On being taken seriously, etc.

I waded into a couple of somewhat heated discussions on Twitter.

One involved Steven Pinker, who, while loved by many, is absolutely despised by many of the Twitter woke.

I was amused; someone referred him to as a pop-writer and I reminded him that Pinker is in the National Academy of Science…(he is: linguistics) and stated that he was far more accomplished and smarter than the vast majority of his critics.

OMG, was there some butthurt!!! I love it.

Sure, Pinker often writes pop stuff over things not in his area, just like Paul Krugman does. And I am sure that some of it (at least) is an over simplification and he probably gets some things wrong, or at least gives a misleading impression.

And yes, some very smart people ..even Nobel Laureates in physics…have gone full crackpot. So the probability that some of his mediocre (or worse) critics are right and he is wrong is non-zero. But I know which way I’d bet.

And, IMHO, that is just reality.

I see an issue that I don’t know much about. On one hand, this proven smart guy, who is outside his specialty, makes a case saying “it is probably this way”..and some nobody says he is wrong.

I don’t have access to a CV..and unless I see the critic has at least some respect in said area, I am not going to take them seriously. …no more than I’d take “COVID is an overblown hoax” nonsense seriously.

Deeply gross?? What is “deeply gross” is how people want to be taken seriously when they’ve given no objective reason to do so.

Oh well…

The other issue was this one:

I had pointed out that in some cultures it is extra polite to take on a “sir, Madame”, etc. and of course the loudmouths threw a fit.

It is no skin off of my nose; I was merely pointing out that this could be awkward, but the noisy were not having any of it.

In my honest opinion, IF your goal is to win more acceptance into the broader community, you probably aren’t in a position to DEMAND it or to order everyone to bend to you..and your saying something doesn’t make it correct.

And speaking of Chappelle:

Streisand effect: Dave Chappelle threw shade at Hannah Gadsby so I decided to watch one of her specials on Netflix. I was expecting to be OUTRAGED. Instead I nodded off and fell asleep. Woke up, watched a short Bill Maher clip from a recent show and laughed so loudly that B wanted to know what was up (it was “woke Halloween Movies”; clip is elsewhere on my wall. I am not saying Gadsby was incompetent; her stage presence and delivery were pretty good. And some of her stuff was funny (her joke about making fun of Americans was “still punching up, but perhaps for not much longer”..But for me, the best “thought comedy” is the stuff where they say something that perhaps you thought of or felt but hadn’t put into words….even if the feelings aren’t the most noble ones.

Now, I would NOT say that Gadsby “wasn’t funny” but I would say that her humor really isn’t designed for me. There are all sorts of instances of that: sports specific jokes, discipline specific jokes, etc.

Ending Physical Therapy and thoughts

I posted this on Facebook:

My last PT appointment was yesterday. I’ve made great progress with my shoulder and decent progress with my glute (a tougher injury to recover from) I noticed that most in the clinic while I was there were elderly (ok, some ..ok..many …were age peers). I also noticed that many were trying to recover from very tough things…to be able to walk, do functional things. I was there for sports injuries and felt a bit guilty about it. The PT …(who was trying to get this old man to feel better) told me that I was where I was (in terms of what I could do) due to decisions I made and things I’ve done (deliberately stayed active)And when I think about it, yes, it was *part* of the story. But much of the story was simple good fortune: a job that doesn’t break my body and gives me time to work out, not having a severe accident which disabled me, not getting a severe illness (up to now) or being born with a disability …these are factors that I did nothing to “earn”. So I might say that I was lucky (up to now…luck can change at any time) and I did things to take advantage of said luck.And that brings me to part II.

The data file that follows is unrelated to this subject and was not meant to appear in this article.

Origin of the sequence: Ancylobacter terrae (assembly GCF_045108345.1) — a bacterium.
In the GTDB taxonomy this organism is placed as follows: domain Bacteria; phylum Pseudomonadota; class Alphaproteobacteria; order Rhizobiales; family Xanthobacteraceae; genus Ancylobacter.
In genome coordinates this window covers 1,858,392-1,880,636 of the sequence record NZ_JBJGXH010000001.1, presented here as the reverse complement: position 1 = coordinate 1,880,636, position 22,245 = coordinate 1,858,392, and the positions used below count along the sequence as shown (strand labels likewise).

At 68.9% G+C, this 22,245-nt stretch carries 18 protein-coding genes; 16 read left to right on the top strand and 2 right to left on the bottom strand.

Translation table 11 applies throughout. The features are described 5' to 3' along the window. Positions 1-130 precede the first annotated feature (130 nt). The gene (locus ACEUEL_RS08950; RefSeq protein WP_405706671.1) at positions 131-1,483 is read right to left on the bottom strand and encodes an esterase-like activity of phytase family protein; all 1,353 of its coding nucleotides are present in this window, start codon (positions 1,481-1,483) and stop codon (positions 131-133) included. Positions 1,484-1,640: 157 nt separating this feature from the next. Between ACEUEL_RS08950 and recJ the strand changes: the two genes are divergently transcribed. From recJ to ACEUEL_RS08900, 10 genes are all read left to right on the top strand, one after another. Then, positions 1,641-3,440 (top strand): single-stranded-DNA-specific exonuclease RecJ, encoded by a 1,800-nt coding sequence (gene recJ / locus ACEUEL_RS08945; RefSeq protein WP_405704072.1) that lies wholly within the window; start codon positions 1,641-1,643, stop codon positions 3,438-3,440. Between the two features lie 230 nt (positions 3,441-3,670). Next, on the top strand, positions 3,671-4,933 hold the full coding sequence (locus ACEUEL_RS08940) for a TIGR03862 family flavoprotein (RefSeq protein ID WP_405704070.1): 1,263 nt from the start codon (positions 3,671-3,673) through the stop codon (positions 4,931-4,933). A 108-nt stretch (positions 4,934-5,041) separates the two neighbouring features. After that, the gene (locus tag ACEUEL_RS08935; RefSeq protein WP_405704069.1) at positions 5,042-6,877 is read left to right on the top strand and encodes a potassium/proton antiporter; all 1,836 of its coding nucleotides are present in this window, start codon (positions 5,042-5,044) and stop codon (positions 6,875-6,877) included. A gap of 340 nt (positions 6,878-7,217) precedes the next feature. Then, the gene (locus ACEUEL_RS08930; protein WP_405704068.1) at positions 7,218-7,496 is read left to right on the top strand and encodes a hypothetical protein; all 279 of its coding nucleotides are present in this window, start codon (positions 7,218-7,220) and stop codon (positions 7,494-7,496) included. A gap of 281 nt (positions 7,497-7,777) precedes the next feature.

I know a lot of aging runners and some aging lifters. It seems as if many of us have that one period in our sporting life when everything clicked…we were as fast/strong/whatever as we were going to be..and then things like age/illness or circumstances meant that period of our life would be gone forever…”you can’t go home again.” Oh, I get that. I am not ever going to see certain performances again (average performances in the great scheme of things). But I can focus on activities that are fun for me and to still do the “continuing rehab” that will enable me to enjoy the fun activities just a bit longer, albeit at lower levels and to keep some level of independence (e. g. if I can do squats and pull ups, I can get up when I trip and fall, and if I can comfortably do 10 reps with 100kg in the deadlift, I won’t win any contests but I can move boxes around the house without risking my back.

And yeah, I ended the day with a slightly achy glute.

Now for the workout: I wanted to get out early; I really didn’t. I did get 31 minutes on the bike and some stretching; part of my rehab included planks of various types, chest taps, weightless squats, etc.

pull ups: 40 singles every 10 seconds, 10, penalty set of 5 then 2 sets of 5 chins. (65 reps total)

push ups: arms elevated (“sissy”): 2 sets of 20, feet elevated: 2 sets of 20, full, touch the bowl push ups: 2 sets of 10 (100 reps total)

deadlifts: 10 x 134, 10 x 184, 10 x 224 (slow..1/2 count at the bottom), 10 x 246 4 inch handle, 10 x 270 high handle.

Then the bike after rehab.

The deadlifts felt…good. Pull ups felt, good. And I think that I can finally squat to a deep position without turning it into a stripper squat.